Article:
For a few months now, I’ve been talking about several topics that range from building a freelance writing business to writing motivation to writing employment. As someone was kind enough to point out, I haven’t devoted any efforts to address what freelancing is, why people are drawn to it, and how hard it can be.
A freelancer, as defined on Dictionary.com is “A person who sells services to employers without a long-term commitment to any of them.” For those of you who enjoy word etymology, according to Wikipedia, the term free lance came from “Sir Walter Scott (1771-1832) in his well-known historical romance Ivanhoe to describe a “medieval mercenary warrior.”
Freelancers tend to work by a “project basis,” rather than on a long term or contractual employment period. Typically, freelancers work for themselves as independent contracts who receive 1099s for their efforts at the end of the calendar year. Some people freelance on a part-time basis; others full-time.
The appeal of being a freelancer? Well, sometimes it allows a writer, artist or other creative type to begin building a portfolio in their spare time while they maintain an unrelated day job. It can offer an opportunity for additional funds, the freedom to keep your own hours, and the ability to work from home.
While there is a huge attraction to the idea that you could go into business for yourself, there is also a downside. First, it’s hard work. You have to find your own leads, come up with a writer’s resume and writer’s portfolio, track your income and expenses, figure out how to manage your time, and promote yourself. The easiest way to explain what freelance writing is like, is to compare it to a full time job.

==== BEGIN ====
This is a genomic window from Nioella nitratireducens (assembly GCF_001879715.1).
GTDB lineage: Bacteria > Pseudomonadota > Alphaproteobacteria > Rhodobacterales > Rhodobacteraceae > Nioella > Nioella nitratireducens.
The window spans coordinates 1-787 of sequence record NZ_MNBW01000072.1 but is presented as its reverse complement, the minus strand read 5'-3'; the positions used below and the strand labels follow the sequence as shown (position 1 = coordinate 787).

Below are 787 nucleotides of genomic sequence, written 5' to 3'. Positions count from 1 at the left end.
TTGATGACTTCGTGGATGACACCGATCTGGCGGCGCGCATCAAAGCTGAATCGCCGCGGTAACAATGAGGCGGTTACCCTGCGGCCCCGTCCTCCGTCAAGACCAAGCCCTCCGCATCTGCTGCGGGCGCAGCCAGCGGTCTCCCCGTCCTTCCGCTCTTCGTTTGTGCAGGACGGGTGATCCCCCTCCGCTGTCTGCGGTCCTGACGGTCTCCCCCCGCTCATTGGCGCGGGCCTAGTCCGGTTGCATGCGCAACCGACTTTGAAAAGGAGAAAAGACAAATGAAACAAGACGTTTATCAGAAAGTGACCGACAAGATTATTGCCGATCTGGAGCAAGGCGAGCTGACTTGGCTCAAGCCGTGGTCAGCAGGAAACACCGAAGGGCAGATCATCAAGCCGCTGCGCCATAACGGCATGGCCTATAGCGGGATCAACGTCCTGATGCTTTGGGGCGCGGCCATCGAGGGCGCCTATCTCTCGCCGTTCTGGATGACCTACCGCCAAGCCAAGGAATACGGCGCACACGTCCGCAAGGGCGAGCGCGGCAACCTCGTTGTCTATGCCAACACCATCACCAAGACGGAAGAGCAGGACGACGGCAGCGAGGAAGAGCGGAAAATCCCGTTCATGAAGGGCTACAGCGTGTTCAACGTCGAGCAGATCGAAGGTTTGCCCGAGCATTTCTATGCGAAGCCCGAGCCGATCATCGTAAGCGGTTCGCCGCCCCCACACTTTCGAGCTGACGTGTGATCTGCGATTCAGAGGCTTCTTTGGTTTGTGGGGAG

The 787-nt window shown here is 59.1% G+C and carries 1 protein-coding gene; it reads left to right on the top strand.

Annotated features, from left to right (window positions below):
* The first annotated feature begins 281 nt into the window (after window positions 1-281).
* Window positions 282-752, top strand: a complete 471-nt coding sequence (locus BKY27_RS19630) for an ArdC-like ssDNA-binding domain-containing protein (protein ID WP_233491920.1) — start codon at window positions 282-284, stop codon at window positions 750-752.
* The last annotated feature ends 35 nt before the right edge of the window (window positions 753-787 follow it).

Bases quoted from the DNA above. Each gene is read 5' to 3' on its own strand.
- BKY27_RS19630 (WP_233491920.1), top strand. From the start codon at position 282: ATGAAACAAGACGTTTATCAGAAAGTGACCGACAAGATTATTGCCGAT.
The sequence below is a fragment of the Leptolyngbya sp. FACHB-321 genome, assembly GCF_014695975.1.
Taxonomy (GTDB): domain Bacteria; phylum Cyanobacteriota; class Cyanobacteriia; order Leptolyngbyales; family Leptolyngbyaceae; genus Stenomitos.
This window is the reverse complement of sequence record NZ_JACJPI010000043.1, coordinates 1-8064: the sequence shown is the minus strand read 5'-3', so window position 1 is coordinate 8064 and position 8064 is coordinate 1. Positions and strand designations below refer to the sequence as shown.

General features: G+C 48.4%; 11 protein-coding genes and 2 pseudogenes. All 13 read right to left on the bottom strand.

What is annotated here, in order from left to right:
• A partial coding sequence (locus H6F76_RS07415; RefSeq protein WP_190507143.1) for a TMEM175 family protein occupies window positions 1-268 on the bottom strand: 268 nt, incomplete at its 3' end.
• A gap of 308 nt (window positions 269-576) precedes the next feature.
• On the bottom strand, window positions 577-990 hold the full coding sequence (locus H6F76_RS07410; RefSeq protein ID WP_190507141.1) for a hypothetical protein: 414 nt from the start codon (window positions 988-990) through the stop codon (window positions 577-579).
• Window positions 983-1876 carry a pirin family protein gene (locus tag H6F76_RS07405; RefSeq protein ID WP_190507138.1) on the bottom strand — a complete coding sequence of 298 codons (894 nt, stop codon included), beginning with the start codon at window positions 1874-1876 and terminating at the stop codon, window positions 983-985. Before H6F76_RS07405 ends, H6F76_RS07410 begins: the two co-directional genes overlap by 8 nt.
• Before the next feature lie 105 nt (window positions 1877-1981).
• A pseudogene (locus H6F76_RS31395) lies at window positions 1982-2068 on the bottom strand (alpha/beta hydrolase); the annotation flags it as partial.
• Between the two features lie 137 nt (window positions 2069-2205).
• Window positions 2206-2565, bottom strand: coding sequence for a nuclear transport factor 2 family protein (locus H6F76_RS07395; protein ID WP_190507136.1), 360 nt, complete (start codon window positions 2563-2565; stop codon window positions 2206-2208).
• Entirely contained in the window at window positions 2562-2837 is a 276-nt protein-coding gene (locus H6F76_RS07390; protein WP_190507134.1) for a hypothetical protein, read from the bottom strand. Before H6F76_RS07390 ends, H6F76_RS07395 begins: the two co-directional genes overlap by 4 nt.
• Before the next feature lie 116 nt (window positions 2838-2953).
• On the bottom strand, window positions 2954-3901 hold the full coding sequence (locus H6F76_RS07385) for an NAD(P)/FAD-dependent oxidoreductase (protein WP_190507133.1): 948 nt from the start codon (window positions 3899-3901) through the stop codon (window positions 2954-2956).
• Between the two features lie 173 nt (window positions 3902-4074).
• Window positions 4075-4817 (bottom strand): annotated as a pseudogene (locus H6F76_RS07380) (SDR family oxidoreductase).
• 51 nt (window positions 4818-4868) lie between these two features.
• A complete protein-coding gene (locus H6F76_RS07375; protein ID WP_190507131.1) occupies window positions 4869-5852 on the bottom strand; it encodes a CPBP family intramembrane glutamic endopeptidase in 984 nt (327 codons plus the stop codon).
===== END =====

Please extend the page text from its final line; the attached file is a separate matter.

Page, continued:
In a full time job, you have a steady flow of work, a regular paycheck, benefits, and the ability to work with other people. As a freelancer, you have none of that and often keep longer hours to build a reputation. No deposits at an exact date and time, no health insurance benefits, no company. While many people, websites, and movies romanticize a writer’s life–it can be that exact moment of bliss as they describe, but you have to write every day simply, because you aren’t writing for yourself.
So that’s it, in a nutshell, what freelancing is all about. Whether people are drawn to it for the ability to live a free lifestyle or not–many freelance writers take the good with the bad simply because, like me, they love to write.